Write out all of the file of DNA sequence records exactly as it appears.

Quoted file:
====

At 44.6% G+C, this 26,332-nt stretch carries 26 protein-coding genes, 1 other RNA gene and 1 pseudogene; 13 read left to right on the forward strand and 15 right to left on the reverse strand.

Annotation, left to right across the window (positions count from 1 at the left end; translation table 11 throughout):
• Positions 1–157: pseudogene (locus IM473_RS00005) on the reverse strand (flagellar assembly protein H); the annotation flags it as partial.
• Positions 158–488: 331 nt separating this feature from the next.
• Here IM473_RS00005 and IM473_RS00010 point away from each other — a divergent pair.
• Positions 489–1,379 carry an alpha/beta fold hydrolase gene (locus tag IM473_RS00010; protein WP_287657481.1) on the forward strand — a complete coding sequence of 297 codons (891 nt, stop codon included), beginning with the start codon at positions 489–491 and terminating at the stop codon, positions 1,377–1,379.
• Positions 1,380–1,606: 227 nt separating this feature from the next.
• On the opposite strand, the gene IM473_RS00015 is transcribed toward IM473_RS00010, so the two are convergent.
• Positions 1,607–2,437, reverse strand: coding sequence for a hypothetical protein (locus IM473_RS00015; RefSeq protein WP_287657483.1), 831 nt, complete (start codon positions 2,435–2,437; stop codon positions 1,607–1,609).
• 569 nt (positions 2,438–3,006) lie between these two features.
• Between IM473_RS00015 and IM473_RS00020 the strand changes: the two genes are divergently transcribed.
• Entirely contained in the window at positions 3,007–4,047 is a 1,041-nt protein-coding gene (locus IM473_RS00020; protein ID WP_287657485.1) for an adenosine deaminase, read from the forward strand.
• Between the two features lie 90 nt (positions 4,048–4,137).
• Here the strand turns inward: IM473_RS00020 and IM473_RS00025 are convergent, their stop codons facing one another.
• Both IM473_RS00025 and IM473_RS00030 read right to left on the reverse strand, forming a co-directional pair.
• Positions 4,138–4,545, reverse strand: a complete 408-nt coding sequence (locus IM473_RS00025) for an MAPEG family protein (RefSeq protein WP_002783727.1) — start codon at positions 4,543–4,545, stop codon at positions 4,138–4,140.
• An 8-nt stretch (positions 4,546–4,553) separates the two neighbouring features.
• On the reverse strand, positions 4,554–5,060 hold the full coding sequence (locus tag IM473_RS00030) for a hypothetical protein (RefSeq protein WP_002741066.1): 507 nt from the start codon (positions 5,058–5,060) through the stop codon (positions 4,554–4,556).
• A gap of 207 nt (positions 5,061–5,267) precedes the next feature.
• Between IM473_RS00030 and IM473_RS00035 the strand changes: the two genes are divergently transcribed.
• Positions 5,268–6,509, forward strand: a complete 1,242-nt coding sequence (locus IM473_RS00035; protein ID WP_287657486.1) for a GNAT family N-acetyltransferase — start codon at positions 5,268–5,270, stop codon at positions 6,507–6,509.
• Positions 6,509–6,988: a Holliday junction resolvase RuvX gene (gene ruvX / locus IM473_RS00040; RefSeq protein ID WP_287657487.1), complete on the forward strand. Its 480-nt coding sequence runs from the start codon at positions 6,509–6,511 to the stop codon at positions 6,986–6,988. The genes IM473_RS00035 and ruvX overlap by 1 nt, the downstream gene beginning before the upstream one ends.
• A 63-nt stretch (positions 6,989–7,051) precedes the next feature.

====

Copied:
At 44.6% G+C, this 26,332-nt stretch carries 26 protein-coding genes, 1 other RNA gene and 1 pseudogene; 13 read left to right on the forward strand and 15 right to left on the reverse strand.

Annotation, left to right across the window (positions count from 1 at the left end; translation table 11 throughout):
• Positions 1–157: pseudogene (locus IM473_RS00005) on the reverse strand (flagellar assembly protein H); the annotation flags it as partial.
• Positions 158–488: 331 nt separating this feature from the next.
• Here IM473_RS00005 and IM473_RS00010 point away from each other — a divergent pair.
• Positions 489–1,379 carry an alpha/beta fold hydrolase gene (locus tag IM473_RS00010; protein WP_287657481.1) on the forward strand — a complete coding sequence of 297 codons (891 nt, stop codon included), beginning with the start codon at positions 489–491 and terminating at the stop codon, positions 1,377–1,379.
• Positions 1,380–1,606: 227 nt separating this feature from the next.
• On the opposite strand, the gene IM473_RS00015 is transcribed toward IM473_RS00010, so the two are convergent.
• Positions 1,607–2,437, reverse strand: coding sequence for a hypothetical protein (locus IM473_RS00015; RefSeq protein WP_287657483.1), 831 nt, complete (start codon positions 2,435–2,437; stop codon positions 1,607–1,609).
• 569 nt (positions 2,438–3,006) lie between these two features.
• Between IM473_RS00015 and IM473_RS00020 the strand changes: the two genes are divergently transcribed.
• Entirely contained in the window at positions 3,007–4,047 is a 1,041-nt protein-coding gene (locus IM473_RS00020; protein ID WP_287657485.1) for an adenosine deaminase, read from the forward strand.
• Between the two features lie 90 nt (positions 4,048–4,137).
• Here the strand turns inward: IM473_RS00020 and IM473_RS00025 are convergent, their stop codons facing one another.
• Both IM473_RS00025 and IM473_RS00030 read right to left on the reverse strand, forming a co-directional pair.
• Positions 4,138–4,545, reverse strand: a complete 408-nt coding sequence (locus IM473_RS00025) for an MAPEG family protein (RefSeq protein WP_002783727.1) — start codon at positions 4,543–4,545, stop codon at positions 4,138–4,140.
• An 8-nt stretch (positions 4,546–4,553) separates the two neighbouring features.
• On the reverse strand, positions 4,554–5,060 hold the full coding sequence (locus tag IM473_RS00030) for a hypothetical protein (RefSeq protein WP_002741066.1): 507 nt from the start codon (positions 5,058–5,060) through the stop codon (positions 4,554–4,556).
• A gap of 207 nt (positions 5,061–5,267) precedes the next feature.
• Between IM473_RS00030 and IM473_RS00035 the strand changes: the two genes are divergently transcribed.
• Positions 5,268–6,509, forward strand: a complete 1,242-nt coding sequence (locus IM473_RS00035; protein ID WP_287657486.1) for a GNAT family N-acetyltransferase — start codon at positions 5,268–5,270, stop codon at positions 6,507–6,509.
• Positions 6,509–6,988: a Holliday junction resolvase RuvX gene (gene ruvX / locus IM473_RS00040; RefSeq protein ID WP_287657487.1), complete on the forward strand. Its 480-nt coding sequence runs from the start codon at positions 6,509–6,511 to the stop codon at positions 6,986–6,988. The genes IM473_RS00035 and ruvX overlap by 1 nt, the downstream gene beginning before the upstream one ends.
• A 63-nt stretch (positions 6,989–7,051) precedes the next feature.